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Content negotiation is a technique described in the hyptertext transfer protocol (HTTP) specification that allows a remote client to make a more specific request of a web server. The method gives the server the ability to host multiple types of files, documents in different languages, and more, each with varying quality levels. These separate selections are hosted as a single reference, denoted by its uniform resource identifier (URI), and are meant to provide more applicable content when it's available on the server.
Where a uniform resource locator (URL) is a reference to a file in a specific location, such as within a folder on the server, a URI can reference anything, virtually anywhere. The specifics of the URI, such as the location of the file to be delivered, the name of the file, and its type, are worked out after the content is negotiated. This allows for the various pieces of content to sit in different locations, such as all of the files for a certain language organized under that language's folder on the server.
The idea behind content negotiation is for the web server to deliver the best possible content for any given user agent or web browser. It can deliver certain image file types or other content to clients that are capable of supporting them. This is useful when hosting multiple versions of a file to support multiple browsing platforms, such as mobile devices.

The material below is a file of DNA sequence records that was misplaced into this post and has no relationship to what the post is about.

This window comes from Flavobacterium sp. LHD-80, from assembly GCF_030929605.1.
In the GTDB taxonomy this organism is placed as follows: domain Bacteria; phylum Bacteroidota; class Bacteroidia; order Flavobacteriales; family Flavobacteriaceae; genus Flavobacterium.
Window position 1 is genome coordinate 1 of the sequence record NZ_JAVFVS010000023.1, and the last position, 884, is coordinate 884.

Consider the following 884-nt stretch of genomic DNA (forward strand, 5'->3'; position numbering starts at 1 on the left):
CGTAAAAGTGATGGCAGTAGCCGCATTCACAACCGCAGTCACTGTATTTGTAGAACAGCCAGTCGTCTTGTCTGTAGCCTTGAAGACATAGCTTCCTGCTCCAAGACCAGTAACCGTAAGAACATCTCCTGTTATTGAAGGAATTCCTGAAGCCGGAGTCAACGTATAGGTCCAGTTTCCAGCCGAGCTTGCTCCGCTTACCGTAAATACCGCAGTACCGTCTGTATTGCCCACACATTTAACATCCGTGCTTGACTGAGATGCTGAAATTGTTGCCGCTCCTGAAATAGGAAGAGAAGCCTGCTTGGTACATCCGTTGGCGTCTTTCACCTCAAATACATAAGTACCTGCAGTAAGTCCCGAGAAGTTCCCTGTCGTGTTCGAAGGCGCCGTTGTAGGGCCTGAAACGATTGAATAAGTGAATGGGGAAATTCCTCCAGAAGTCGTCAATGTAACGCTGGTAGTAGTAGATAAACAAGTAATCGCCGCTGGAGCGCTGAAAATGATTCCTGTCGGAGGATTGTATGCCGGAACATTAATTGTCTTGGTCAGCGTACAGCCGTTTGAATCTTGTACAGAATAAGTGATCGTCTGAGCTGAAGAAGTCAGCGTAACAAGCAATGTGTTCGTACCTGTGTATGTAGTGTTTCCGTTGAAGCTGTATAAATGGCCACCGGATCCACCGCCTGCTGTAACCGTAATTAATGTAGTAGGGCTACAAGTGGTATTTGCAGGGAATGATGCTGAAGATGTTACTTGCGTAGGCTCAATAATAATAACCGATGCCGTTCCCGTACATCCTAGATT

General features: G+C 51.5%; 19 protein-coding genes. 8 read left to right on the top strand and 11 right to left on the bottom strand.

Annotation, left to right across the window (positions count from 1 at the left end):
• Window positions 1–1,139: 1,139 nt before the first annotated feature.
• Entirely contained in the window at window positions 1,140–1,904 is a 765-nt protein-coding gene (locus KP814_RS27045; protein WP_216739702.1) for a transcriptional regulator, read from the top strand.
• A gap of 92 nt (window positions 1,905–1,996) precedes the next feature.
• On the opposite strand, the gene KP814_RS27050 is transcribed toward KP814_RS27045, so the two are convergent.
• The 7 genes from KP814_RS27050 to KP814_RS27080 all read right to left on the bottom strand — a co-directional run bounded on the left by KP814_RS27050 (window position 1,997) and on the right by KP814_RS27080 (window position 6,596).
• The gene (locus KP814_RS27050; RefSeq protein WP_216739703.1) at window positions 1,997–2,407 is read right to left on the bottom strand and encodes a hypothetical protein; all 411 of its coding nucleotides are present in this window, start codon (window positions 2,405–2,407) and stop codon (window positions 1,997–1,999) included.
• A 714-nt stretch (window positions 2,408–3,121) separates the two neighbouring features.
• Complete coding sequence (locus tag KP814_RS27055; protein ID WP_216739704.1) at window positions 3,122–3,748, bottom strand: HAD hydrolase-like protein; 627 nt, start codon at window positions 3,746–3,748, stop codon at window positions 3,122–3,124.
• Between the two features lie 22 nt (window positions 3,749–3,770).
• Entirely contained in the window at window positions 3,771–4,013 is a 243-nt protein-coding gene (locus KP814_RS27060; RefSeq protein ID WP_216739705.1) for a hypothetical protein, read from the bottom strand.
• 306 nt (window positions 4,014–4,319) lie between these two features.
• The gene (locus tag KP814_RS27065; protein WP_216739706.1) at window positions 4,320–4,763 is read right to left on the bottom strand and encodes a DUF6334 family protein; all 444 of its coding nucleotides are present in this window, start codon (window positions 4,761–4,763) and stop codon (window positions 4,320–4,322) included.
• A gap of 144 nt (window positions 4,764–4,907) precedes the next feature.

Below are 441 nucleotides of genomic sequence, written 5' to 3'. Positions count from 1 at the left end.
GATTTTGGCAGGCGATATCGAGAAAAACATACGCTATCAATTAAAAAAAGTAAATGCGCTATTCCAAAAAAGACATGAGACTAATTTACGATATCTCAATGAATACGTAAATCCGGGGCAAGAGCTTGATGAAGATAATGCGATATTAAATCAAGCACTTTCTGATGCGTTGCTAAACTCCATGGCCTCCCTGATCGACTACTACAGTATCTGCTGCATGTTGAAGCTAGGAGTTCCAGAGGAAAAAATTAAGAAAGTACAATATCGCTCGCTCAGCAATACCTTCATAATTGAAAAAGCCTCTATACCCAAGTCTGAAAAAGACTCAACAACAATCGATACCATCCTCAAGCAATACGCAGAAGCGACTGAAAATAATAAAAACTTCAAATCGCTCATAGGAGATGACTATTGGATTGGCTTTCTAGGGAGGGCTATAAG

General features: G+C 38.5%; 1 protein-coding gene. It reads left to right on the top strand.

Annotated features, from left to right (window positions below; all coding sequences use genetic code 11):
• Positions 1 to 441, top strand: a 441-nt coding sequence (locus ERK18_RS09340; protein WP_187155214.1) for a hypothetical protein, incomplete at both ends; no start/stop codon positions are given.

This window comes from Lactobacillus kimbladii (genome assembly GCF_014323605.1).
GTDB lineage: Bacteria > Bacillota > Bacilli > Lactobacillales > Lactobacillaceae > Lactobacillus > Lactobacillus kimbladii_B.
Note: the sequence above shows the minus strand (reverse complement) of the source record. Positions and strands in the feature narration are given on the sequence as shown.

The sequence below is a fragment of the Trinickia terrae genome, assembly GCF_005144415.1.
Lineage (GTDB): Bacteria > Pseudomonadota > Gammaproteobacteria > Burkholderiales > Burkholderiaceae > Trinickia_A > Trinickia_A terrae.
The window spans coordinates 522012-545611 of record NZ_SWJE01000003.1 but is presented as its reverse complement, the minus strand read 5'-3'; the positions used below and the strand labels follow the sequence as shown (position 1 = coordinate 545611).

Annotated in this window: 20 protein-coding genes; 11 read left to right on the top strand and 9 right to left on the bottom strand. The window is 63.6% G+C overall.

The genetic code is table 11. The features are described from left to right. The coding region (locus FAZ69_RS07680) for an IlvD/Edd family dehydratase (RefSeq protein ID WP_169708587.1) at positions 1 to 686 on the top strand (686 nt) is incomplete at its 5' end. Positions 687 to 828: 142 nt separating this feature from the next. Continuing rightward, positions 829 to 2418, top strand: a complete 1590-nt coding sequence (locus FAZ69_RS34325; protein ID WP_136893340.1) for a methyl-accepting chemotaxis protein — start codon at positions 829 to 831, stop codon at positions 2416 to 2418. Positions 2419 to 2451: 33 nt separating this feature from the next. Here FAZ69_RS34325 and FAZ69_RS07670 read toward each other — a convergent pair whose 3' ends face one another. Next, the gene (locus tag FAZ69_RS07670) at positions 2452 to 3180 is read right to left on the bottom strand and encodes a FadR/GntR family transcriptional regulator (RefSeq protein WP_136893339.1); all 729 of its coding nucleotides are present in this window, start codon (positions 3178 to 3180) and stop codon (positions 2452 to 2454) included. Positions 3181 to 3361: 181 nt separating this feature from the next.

To do all this, the HTTP describes two methods of content negotiation, as well as suggests the ability to combine the two. One method is server-driven negotiation. With this method, the server makes the best possible decision on what to deliver, based on whatever logic it is given, and what content is available. .
There are some difficulties with server-driven content negotiation, however. The server doesn't know how to respond to every possible request, so it has to make guesses based on the logic it was given for making those decisions. It cannot know whether the web browser is running on a mobile device, or if the requested document is intended to be sent directly to a printer unless it is told. There are also privacy issues, in that the server-driven method expects the request to send it information about the user making the request.
The second method is known as agent-driven content negotiation. Here, the user makes a request of the server, and the server sends back a list of available alternatives, if any exist. The selection is either made automatically, based on available browser or platform preferences, or manually in the form of options presented in the HTML. The primary drawback to the agent-driven option is the multiple requests to the server for the best possible content. When a proxy server is caching requests to a server that is using agent-driven negotiation, however, it will be able to deliver the appropriate content to any users behind the proxy through a single request to the cache.